mish line of the enemy with such effect that they evacuated with precipitation. Under orders to that effect the brigade moved quickly, each man with one or more fence rails in his hands, and took possession of the enemy's line thus abandoned, and in an incredibly short time had made a work so strong as to defy assault, and remained there, occasionally gaining ground upon the enemy's works, and under the destructive fire of the enemy's skirmishers, losing more or less men every day until the 27th when the brigade was moved to the right and supported the Second Division in the charge made upon the enemy's main works. While behind my own works at that position I witnessed an exhibition of cool courage and devotion to duty which I cannot forbear mentioning, although it did not occur in my command. Captain Leonard, whom I did not know, a signal officer, stationed himself not forty yards in rear of my line, and there received a very severe wound in the hip or back. When I heard that he has wounded I went to him, and found him lying upon his back, pale, and in a tremulous voice reading out, in figures, a message, which an assistant with a flag was transmitting to some other point. He seemed on the point of expiring, but determined to complete his task, and did it, and was then taken off in an ambulance. The enemy evacuated their works again on the night following the 2nd day of July, and on the 3rd we passed the town of Marietta, and encamped about five miles south of it for the night, and on the 4th went into position in front of the works of the enemy on his right. On the night succeeding that day he evacuated his works, and on the 5th the brigade moved to the north bank of the Chattahoochee, and near Vining's Station, and after remaining there until the 10th moved about seven miles up the river to Powers' Ferry, and on the 12th crossed it, and remained in camp at that point until the 17th, and then moved down the south bank to Pace's Ferry and drove the enemy, when the Fourteenth Corps crossed to the south side also, when the brigade returned to camp at Powers' Ferry. On the 18th the brigade moved to a point near Buck Head, and there encamped. On the 19th the brigade made a reconnaissance to Peach Tree Creek and drove a force of the enemy, consisting of one brigade of infantry with artillery, from the crossing, built a line of works, and was there relieved by the Second Brigade, Third Division, Fourth Army Corps, and then returned to the camp of the previous night. On the 20th and 21st the regiment participated in several movements of the brigade, the last of which was building a line of works under fire. Loss, 1 man killed and 2 wounded. During the night of the 21st the enemy evacuated his works, and on the 22nd the brigade moved forward and found the enemy in his works around Atlanta. Strong works were at once constructed, this regiment being in the front line in front of the enemy, the Twentieth Army Corps on the right of the Fourth, and Twenty-third Corps on the left of the Fourth. Here we remained until the 25th of August, making frequent demonstrations and movements calculated to deceive the enemy, and all the time under fire of artillery and small-arms. Our losses of men were frequent on the skirmish line and from random shots in camp.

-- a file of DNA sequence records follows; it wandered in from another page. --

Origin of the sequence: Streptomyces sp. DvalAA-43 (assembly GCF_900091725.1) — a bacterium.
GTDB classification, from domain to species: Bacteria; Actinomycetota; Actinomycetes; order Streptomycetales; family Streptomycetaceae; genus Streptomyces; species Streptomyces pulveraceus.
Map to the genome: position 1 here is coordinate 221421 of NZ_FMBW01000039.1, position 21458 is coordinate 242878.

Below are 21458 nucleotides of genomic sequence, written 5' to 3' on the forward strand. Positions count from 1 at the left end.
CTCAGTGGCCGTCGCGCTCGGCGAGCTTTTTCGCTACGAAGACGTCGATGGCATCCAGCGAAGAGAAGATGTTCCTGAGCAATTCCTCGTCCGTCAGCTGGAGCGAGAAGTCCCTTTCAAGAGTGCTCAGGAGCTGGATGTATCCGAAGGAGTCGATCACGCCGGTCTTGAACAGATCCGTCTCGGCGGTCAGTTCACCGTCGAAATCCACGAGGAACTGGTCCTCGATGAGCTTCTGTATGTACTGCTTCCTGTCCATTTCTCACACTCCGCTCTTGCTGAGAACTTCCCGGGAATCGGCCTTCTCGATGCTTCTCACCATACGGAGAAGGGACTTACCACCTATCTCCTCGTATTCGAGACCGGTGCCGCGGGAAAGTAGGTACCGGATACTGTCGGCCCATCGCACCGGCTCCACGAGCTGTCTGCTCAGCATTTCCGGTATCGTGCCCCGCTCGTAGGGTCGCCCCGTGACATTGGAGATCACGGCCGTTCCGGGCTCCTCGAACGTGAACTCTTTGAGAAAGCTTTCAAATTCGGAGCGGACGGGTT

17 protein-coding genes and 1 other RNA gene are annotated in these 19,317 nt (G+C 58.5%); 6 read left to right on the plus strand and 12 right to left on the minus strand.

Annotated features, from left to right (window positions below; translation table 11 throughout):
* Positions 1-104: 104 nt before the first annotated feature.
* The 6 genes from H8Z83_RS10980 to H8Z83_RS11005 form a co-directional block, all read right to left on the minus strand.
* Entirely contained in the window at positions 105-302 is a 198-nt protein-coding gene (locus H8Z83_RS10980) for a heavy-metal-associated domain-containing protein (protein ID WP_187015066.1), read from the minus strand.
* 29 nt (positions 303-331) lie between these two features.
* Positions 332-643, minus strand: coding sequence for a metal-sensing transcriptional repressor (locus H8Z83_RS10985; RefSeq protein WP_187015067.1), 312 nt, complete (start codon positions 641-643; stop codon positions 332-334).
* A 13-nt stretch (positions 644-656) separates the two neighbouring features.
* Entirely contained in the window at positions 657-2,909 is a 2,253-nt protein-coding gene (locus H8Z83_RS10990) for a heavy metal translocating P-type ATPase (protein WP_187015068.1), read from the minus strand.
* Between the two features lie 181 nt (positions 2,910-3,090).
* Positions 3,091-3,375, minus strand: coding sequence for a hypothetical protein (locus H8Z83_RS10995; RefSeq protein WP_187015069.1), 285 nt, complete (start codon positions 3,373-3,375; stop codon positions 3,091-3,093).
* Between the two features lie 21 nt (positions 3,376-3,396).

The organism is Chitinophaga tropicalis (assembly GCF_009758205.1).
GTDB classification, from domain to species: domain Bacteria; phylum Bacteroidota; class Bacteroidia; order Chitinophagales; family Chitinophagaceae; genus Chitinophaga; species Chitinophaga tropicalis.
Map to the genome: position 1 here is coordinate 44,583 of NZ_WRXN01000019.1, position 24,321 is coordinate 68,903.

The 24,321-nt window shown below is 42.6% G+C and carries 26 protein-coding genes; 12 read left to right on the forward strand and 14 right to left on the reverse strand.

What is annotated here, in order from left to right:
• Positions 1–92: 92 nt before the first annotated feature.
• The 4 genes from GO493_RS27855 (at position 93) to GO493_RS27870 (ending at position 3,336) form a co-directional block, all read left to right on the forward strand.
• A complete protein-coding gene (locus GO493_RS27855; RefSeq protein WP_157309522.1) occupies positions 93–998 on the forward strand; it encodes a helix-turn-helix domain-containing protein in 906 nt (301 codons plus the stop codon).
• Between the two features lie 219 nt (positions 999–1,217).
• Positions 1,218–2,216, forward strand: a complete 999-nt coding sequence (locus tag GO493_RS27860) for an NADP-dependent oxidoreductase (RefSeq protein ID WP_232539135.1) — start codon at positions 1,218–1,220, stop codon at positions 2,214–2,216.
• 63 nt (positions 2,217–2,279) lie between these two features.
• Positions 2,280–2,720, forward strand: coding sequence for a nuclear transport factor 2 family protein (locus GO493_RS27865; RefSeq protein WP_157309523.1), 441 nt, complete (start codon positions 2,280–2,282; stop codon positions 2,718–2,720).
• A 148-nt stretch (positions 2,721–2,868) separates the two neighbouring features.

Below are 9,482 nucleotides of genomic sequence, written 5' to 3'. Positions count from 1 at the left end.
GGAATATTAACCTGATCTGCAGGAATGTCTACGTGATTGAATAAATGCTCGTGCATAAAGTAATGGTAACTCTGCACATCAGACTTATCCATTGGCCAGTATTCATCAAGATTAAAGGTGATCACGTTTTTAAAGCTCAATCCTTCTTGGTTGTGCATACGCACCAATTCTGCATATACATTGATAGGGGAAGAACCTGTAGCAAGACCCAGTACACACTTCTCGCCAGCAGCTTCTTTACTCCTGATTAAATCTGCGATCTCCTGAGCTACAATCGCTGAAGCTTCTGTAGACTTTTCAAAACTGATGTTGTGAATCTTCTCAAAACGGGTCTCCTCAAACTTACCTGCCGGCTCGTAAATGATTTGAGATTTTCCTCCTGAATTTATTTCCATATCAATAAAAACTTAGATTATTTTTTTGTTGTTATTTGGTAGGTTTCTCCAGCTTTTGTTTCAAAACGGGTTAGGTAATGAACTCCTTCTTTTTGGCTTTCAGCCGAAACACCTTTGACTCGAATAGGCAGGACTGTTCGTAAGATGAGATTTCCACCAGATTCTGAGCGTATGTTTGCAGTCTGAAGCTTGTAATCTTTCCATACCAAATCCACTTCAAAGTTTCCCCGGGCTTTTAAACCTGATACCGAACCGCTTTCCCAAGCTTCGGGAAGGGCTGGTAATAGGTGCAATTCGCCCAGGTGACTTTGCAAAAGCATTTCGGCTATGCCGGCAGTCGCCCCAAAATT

On the 3rd day of August this regiment, under orders, advanced to the front of the works to the support of the skirmish line in a demonstration. Loss, 1 man killed and 2 wounded. On the night succeeding the 25th day of August this brigade began to participate in the grand movement which resulted in the capture of At-